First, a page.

On the timeliness score Gwadar scores particularly poorly. Gwadar which was touted as the next Dubai even today remains sporadically used and that to only for Government imports of fertiliser and wheat which by virtue of being tax payer subsidised need not be particularly scrupulous about being sensitive to freight economics despite the passage of some six and a half years since its inauguration. Hardly the sort of on the ground performance that suggests Gwadar has the potential to see these grandiose plans fructify within an meaningfully appropriate time frame. Perhaps the only opportunity that Gwadar Port has thrown up is for the Military to gouge the civilian taxpayer in order to provide a bolt hole for the Navy that was as far away from India as Pakistan’s coastline would permit.

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  • truthbetold
    Aug 20, 2013 - 8:34AM

    The cost of this pipeline would be in excess of $50B and thus not cost effective. China can import oil into Xinjiang from CAR’s and Russia directly at a much lower cost.

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  • Khurram Awan
    Aug 20, 2013 - 1:10PM

    Pakistan should know how to benefit from these projects. Pakistani government must make a plan that Atleast 30 percent of Output of Oil pipeline capacity must be utilized to transport Oil to Upper Pakistan regions and the rest 70 percent could be sent to China then.
    Along with transit fees the same infrastructure could be used by Pakistan for its own use.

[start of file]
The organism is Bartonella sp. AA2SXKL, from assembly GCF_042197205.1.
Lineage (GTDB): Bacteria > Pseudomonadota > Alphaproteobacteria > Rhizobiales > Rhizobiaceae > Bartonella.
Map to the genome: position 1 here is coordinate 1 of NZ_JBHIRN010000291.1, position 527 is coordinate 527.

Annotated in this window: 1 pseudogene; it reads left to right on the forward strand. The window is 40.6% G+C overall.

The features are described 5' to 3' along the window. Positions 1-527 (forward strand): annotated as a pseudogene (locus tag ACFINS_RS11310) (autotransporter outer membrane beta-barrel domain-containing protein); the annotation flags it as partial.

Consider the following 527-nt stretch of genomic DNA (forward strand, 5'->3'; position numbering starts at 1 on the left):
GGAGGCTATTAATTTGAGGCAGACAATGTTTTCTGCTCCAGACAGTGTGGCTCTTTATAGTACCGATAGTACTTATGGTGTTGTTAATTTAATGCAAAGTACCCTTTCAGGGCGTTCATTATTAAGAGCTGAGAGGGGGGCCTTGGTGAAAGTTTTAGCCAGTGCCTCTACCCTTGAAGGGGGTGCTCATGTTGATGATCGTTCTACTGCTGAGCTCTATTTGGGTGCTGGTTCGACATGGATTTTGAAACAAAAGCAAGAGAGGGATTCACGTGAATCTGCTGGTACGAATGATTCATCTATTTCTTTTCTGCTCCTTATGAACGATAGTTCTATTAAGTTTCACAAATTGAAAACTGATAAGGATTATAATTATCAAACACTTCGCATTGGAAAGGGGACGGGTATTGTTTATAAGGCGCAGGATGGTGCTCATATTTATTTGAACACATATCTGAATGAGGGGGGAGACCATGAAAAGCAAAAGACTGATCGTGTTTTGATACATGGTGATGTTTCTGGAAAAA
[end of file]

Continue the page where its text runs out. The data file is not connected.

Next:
@truthbetold It will cost less than 5 billion USD in my view. I could give you an Example of White Oil Pipeline in Pakistan which costed less than 600 million USD and its length is around 800 Kilometers. So i dont think so that it will cost much.

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  • unbelievable
    Aug 20, 2013 - 6:23PM

    The concept of a major transit route and pipeline to China sound great but anyone who is familiar with the terrain know that you can’t even keep a decent road operating for part of the year. Further – neither China or Pakistan have the expertise to build/maintain a pipeline through that terrain and the cost maybe prohibitive.

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  • Aug 20, 2013 - 7:21PM

    The pipeline will attract militants like bees to honey.

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  • Asad Khan
    Aug 20, 2013 - 7:57PM

    Some interesting facts:

    Dubai took about both decades of 80 & 90s plus oil revenues of UAE, cheap labour from Indian Sub Continent to become what it is today.

    Gwadar city was just a small town before the port was completed in 2006. The greatest catalyst was not the port, it is actually the Makran Coastal Highway, completed in 2004.

    The plus of Gwadar is that it is now planned. Every acre out of the old town is now penciled for one scheme / project or another.

    Anyone can fill up his/her Gas tank of car in morning from Karachi and reach Gwadar in late evening and had a wonderful meal and nice sleep at very affordable local hotel.

    Gwadar Airport is coming up big by the help of Omani Govt.

    There is absolutely ZERO load shedding in Gwadar. The power comes through Iran and if one is bit inquisitive then one can fill gas tank with Iranian petrol / diesel at half price of current service stations.

    People are friendly and there is no Sardari system in Gwadar. People are Blochis but not from ethnic Baloch of Bugti / Kalpar etc but they are Gichkis & Sheedi (later is dominant in Gwadar)

    Literacy rate is relatively way better and the mood is development oriented not politically charged (maybe due to the fact of being a coastal town). In evening boys plays football NOT Cricket, do one wheeling on bikes.

    Been there, done that.

    regards,